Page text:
Earlier this week I profiled the recent research concluding that today’s American men have less income than their fathers’ generation did at the same age, according to a new analysis by the Economic Mobility Project.
My conclusion? That globalization has turned many jobs into commodities, which means those jobs likely get shut down and performed somewhere else over time. As a result, workers often have 2 choices if they can’t find work in the same industry – they can 1) move to a new location where that type of work is plentiful, or 2) reinvent themselves and arm their careers with new and additional skills so they can at least stay neutral on the wage front when change happens. I wonder what ever happened on this front to the kids from The Breakfast Club? Did they all do what they would thought they would do? Or did the smart kid end up traveling from county fair to county fair with the carnival equipment?
But I digress… If a worker doesn’t have the skills to reinvent themselves, the reinvention front often means additional education. To this end, I stumbled across the following analysis of future costs of a lifetime education by Paul Strassman (hat tip to SystematicHR for including it in a recent entry)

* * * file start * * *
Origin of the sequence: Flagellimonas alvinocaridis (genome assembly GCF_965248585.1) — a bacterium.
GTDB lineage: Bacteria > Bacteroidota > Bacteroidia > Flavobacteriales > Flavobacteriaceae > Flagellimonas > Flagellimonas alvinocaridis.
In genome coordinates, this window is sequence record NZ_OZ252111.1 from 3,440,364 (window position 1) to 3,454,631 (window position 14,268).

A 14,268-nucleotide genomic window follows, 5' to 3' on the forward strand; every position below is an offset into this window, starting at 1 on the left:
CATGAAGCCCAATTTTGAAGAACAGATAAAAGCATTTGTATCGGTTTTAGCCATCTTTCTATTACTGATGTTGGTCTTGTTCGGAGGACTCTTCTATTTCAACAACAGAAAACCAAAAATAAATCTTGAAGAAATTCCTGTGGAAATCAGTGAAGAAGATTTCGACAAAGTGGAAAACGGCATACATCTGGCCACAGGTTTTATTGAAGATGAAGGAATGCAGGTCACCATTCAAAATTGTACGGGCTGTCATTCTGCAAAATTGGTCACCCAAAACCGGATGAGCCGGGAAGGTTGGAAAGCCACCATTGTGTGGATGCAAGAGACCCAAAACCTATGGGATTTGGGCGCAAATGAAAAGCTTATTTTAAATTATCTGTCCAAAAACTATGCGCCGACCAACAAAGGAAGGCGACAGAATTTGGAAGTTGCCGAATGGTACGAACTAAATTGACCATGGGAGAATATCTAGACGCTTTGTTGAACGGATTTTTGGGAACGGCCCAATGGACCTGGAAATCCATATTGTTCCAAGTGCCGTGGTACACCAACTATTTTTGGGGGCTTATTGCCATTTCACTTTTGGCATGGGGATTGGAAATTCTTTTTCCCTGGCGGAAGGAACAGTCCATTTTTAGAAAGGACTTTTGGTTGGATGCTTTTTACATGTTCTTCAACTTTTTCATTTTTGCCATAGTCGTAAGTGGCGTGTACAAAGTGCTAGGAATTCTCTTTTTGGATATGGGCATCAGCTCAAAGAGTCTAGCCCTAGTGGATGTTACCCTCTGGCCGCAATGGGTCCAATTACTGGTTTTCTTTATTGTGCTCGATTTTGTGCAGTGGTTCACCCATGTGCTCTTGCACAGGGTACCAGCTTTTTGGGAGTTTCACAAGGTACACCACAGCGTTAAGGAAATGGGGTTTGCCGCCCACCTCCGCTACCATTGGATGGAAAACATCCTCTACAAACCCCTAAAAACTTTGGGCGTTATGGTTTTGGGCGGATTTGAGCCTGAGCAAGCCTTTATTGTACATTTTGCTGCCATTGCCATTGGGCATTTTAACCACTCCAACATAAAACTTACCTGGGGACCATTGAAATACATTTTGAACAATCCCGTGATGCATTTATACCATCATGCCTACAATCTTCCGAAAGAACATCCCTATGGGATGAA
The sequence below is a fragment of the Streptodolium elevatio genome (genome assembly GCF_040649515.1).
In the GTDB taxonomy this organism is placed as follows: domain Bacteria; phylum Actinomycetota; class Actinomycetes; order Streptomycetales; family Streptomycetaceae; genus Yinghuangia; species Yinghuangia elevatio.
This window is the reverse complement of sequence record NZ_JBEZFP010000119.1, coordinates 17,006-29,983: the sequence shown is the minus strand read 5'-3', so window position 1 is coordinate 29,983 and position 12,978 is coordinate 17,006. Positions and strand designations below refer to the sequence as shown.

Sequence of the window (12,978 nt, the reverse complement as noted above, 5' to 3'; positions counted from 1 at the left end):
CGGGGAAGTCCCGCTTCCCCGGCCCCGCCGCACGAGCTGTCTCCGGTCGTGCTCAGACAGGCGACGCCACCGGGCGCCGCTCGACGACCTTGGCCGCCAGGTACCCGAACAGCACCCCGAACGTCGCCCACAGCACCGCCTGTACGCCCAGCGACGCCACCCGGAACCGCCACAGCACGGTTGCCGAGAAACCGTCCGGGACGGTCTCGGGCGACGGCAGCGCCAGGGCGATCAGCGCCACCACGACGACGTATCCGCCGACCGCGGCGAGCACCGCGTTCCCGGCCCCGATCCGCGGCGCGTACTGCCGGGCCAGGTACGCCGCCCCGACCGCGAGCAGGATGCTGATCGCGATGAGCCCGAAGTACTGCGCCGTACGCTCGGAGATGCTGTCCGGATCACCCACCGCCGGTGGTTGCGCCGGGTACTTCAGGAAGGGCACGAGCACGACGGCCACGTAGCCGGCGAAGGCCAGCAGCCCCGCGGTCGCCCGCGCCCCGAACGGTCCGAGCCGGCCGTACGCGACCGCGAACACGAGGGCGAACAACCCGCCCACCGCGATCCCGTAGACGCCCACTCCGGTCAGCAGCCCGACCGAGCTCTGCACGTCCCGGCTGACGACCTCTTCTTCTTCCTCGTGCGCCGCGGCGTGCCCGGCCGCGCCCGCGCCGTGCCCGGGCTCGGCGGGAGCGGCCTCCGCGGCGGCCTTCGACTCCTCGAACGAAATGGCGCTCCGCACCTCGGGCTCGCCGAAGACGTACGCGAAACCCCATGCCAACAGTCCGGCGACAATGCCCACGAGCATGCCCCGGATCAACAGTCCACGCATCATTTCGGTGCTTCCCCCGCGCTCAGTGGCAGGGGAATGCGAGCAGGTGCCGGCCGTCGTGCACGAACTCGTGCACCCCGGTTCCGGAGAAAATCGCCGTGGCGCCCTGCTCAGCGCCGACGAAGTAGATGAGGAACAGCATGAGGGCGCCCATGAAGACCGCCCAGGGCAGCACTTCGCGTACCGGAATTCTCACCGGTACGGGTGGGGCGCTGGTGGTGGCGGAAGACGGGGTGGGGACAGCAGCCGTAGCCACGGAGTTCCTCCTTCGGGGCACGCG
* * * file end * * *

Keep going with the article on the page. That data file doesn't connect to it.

1. Life expectancy of a graduating college student: 90 years+ (2005 – 2075);
2. Expected work life starting at the age 20 = 60 years
3. Half-life of a career due to obsolescence = 7 years (and decreasing)
4. Number of educational “major model upgrades” over a career = 8
5. Personal time/educational for a major upgrade = 1 person-year (1500 hrs)
6. % of time in life-time education = 8/60 * 1 person-year = 13 %
7. Life-time compensation ( in 2005 $s) = $65,000 * 60 = $3.9 million
8. Cost of personal time for life-time education = $3.9 million x 0.13 = $507,0000
9. Tuition for life-time education (State U, in 2005 $s) = $ 6,000 x 8 = $48,000
Of special interest to me is Strassman’s assumption that moving forward, workers will need to weather on average eight (8) educational “major model upgrades” over a career – with each "mini-career" lasting 7 years before the educational upgrade is necessary to reinvent themselves.
Whether you agree with Straussman’s cost model or the average length of a mini-career, it’s food for thought that change is always around the corner, and the pace of change in this area has never been more extreme. To neutralize or turnaround the fact that average wages are dropping in the US, workers will have to take proactive control of their careers.
And surely the Judd Nelson character in Breakfast Club (the thug) isn’t an investment banker on Wall Street….